Phoebe Putney Won't Have to Sell Palmyra Hospital in FTC Settlement

The Hospital Authority of Albany Dougherty County in Georgia and Albany, Ga.-based Phoebe Putney Health System have agreed to a settlement with the Federal Trade Commission, resolving charges that the parties' acquisition of Palmyra Park Hospital harmed competition.

Under the deal, the Hospital Authority and Phoebe Putney are required to give the FTC advanced notice of future transactions that involve not only hospitals, but also outpatient facilities or physician practice groups. The parties will also be barred from opposing potential competitors' certificate of need applications for acute-care hospitals in a six-county area.  

The settlement involves some unique circumstances, however. The FTC prefers divestiture to restore any competition that was lost due to an improper merger, but CON laws in Georgia complicated this traditional remedy.

If Phoebe Putney sold back Palmyra Park, it would trigger a CON review. "Unfortunately, Albany is deemed 'over-bedded' by Georgia's strict need assessment criteria," according to the FTC. This makes it unlikely that any possible buyer after divestiture would obtain the necessary CON approval to operate Palmyra Park as an independent hospital.  

This has been one of the more closely watched and most complicated antitrust cases in the hospital sector. It stems from an FTC administrative complaint in April 2011.

The FTC alleged the Hospital Authority and Phoebe Putney's $195 million acquisition of Palmyra Park, now Phoebe Putney's north campus, was essentially a monopolistic merger that would allow Phoebe Putney to raise its prices for general acute-care hospital services to commercial payers. The FTC also alleged Phoebe Putney structured the transaction so the Hospital Authority would deter federal antitrust scrutiny under Georgia's state action doctrine, which gives local government entities power to acquire hospitals.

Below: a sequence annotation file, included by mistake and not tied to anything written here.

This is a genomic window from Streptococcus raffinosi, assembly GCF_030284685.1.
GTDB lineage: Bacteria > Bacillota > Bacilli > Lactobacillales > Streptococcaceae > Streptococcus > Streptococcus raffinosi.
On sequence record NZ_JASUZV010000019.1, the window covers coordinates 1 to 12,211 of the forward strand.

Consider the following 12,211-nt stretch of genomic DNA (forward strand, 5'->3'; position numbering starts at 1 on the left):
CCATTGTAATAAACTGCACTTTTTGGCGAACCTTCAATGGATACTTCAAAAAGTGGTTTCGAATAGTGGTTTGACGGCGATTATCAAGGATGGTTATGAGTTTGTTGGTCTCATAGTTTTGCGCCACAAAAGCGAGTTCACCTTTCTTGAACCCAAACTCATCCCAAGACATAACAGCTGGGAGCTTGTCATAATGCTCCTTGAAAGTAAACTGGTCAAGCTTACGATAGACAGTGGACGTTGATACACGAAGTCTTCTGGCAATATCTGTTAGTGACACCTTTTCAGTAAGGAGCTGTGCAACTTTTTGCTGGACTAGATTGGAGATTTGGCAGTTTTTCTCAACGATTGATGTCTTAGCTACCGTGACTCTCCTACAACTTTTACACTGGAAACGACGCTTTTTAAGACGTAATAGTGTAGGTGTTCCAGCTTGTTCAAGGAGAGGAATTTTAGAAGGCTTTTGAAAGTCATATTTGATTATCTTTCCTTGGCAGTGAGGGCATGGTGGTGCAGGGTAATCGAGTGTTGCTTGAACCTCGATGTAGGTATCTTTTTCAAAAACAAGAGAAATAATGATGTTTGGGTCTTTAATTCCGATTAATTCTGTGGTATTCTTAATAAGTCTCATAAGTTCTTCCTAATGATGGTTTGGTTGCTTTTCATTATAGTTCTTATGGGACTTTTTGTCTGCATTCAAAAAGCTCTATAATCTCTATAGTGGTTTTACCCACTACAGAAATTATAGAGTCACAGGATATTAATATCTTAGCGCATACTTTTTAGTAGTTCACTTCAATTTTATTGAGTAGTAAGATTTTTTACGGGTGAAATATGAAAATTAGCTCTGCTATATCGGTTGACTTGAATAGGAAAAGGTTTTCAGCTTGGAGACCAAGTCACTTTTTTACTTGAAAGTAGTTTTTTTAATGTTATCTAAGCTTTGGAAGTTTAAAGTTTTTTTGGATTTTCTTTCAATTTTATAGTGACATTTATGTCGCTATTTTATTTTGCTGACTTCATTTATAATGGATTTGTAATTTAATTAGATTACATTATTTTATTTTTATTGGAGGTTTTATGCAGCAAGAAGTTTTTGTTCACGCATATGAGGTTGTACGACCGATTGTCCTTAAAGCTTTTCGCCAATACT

The case made it to the Supreme Court, where in February, justices sided with the FTC in a unanimous ruling that lower courts had improperly dismissed the antitrust complaint. The court said "because Georgia's grant of general corporate powers to hospital authorities does not include permission to use those powers anti-competitively, we hold that the clear-articulation test is not satisfied and state-action immunity does not apply." The clear-articulation test refers to an assessment of whether the state clearly articulated and affirmatively expressed permission for hospital authorities to make acquisitions that would substantially lessen competition.

More Articles on Phoebe Putney and the FTC:

5 FTC Challenges to Hospital Mergers: Key Concepts for Today's Antitrust Environment
Supreme Court Sides with FTC in Phoebe Putney Case
"Disappointed" Phoebe Putney Closely Examining Supreme Court Decision

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